Constipation is an extremely common gastro-intestinal symptom, affecting as much as a third of the population at some time. It may be very bothersome, but is usually not dangerous in any other way. In most cases it is managed symptomatically by individuals and their health care providers. However, it is important to note that it may be an indicator of another underlying condition, especially if there is recent sudden onset. In such situations it is necessary to investigate this symptom further.

The definition for constipation often used is that of fewer than 3 bowel movements per week. Some individuals have bowel movements less frequently than this, but do not experience any associated symptoms (as listed below).

For most individuals constipation is intermittent, mild and responds to symptomatic treatment. However, for some individuals it may be difficult to treat and can have a significant impact on quality of life.

Symptoms typically associated with constipation include:

  • Hard stools
  • Prolonged straining
  • Incomplete evacuation
  • Sensation of blockage when trying to pass stools
  • Manual manoeuvres in order to evacuate stools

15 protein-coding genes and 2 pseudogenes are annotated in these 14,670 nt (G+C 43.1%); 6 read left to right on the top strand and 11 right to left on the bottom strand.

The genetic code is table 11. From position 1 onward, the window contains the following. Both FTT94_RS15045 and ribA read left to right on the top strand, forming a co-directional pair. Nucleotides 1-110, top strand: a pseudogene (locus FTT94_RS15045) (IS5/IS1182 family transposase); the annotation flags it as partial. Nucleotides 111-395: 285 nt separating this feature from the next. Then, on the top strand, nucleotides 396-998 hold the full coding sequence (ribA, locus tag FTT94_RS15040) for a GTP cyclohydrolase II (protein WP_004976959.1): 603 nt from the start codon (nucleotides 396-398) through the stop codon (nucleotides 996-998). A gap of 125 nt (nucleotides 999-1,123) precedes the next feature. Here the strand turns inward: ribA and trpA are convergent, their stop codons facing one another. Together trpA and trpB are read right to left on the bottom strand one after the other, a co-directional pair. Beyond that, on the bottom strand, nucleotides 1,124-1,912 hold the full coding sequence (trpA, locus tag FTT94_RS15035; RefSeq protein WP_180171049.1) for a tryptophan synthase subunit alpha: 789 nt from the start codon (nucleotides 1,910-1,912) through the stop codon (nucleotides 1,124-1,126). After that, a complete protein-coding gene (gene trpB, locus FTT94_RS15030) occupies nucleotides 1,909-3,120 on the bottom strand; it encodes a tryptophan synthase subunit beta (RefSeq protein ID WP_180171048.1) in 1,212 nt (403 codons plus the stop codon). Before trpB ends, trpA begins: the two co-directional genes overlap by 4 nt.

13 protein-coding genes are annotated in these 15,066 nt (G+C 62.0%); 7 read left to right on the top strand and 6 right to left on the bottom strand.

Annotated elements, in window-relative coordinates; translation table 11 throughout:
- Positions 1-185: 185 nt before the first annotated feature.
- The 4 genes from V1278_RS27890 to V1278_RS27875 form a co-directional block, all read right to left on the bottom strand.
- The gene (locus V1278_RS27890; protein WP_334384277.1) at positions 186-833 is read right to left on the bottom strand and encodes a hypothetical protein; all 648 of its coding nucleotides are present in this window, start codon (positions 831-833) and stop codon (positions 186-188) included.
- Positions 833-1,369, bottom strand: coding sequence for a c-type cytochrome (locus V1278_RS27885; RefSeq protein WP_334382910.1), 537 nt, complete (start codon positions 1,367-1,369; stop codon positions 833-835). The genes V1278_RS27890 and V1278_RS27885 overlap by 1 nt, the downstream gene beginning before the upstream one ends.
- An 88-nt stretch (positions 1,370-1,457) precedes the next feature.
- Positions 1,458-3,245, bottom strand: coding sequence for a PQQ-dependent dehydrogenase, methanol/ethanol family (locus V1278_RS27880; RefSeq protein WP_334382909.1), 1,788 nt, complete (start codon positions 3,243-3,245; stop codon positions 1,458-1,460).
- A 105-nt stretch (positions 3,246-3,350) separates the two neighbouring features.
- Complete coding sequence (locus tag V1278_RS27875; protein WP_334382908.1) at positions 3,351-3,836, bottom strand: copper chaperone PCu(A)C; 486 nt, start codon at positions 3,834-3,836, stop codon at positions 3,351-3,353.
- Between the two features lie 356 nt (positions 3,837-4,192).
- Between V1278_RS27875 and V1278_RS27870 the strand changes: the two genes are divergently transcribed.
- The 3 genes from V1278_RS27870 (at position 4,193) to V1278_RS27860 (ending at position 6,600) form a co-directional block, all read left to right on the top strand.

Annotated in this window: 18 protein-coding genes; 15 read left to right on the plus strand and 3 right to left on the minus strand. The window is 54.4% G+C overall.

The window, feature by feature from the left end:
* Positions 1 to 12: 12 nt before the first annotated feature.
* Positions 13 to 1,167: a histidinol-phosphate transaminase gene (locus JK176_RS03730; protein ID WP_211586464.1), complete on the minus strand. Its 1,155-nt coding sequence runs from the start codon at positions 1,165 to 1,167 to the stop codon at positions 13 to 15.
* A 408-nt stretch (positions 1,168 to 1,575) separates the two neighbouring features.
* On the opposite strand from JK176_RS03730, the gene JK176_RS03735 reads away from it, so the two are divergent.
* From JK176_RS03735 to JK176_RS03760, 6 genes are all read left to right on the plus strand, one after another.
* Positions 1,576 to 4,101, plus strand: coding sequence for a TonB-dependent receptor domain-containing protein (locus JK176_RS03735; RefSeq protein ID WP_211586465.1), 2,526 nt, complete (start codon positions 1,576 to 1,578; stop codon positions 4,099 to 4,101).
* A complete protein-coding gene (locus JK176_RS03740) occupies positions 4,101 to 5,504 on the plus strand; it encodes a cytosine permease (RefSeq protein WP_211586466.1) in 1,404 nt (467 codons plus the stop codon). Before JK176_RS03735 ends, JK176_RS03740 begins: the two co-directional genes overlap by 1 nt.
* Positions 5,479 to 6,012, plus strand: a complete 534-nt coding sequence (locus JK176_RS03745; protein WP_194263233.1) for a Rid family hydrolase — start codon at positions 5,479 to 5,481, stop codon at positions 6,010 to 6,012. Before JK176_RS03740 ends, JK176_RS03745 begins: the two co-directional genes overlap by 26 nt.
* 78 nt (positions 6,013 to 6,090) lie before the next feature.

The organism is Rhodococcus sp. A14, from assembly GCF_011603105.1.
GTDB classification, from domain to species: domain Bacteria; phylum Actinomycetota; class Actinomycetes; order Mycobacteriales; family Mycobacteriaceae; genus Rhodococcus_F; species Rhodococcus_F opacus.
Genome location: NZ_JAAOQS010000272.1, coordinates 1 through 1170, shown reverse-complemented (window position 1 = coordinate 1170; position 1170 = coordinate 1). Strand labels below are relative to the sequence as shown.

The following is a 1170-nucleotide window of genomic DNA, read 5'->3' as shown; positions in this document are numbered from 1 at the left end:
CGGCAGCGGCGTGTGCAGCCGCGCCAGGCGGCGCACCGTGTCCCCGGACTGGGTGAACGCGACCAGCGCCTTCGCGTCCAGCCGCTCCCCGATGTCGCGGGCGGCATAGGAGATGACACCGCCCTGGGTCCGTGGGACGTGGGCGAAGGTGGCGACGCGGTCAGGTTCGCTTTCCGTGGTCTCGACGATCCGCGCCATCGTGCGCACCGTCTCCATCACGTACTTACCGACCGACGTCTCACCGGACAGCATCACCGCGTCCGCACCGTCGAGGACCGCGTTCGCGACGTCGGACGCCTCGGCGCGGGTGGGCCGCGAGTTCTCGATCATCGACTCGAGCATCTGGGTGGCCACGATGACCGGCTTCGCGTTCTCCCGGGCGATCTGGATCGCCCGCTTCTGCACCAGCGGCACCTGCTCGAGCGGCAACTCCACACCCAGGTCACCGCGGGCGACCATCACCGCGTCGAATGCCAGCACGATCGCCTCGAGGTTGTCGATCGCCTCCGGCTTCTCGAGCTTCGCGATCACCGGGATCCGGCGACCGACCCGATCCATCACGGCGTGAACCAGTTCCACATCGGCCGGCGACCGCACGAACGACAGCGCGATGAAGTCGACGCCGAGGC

The causes of constipation are divided into “primary” and “secondary”.

"Primary constipation" is when there is not a specific identifiable disorder or cause. Also referred to as “functional constipation”, it is classified as:

"Secondary causes" are when there is an identifiable disease or condition causing the constipation. Examples of secondary causes include:

  • Under-active thyroid gland (hypothyroidism)
  • Diabetes mellitus
  • Colorectal cancer
  • Neurological conditions

Secondary causes should be excluded in the following situations:

  • When severe symptoms are present that are difficult to treat
  • Sudden onset of symptoms (change in bowel habits)

Usual investigations performed to help differentiate between primary and secondary causes may include blood tests and colonoscopy, amongst others.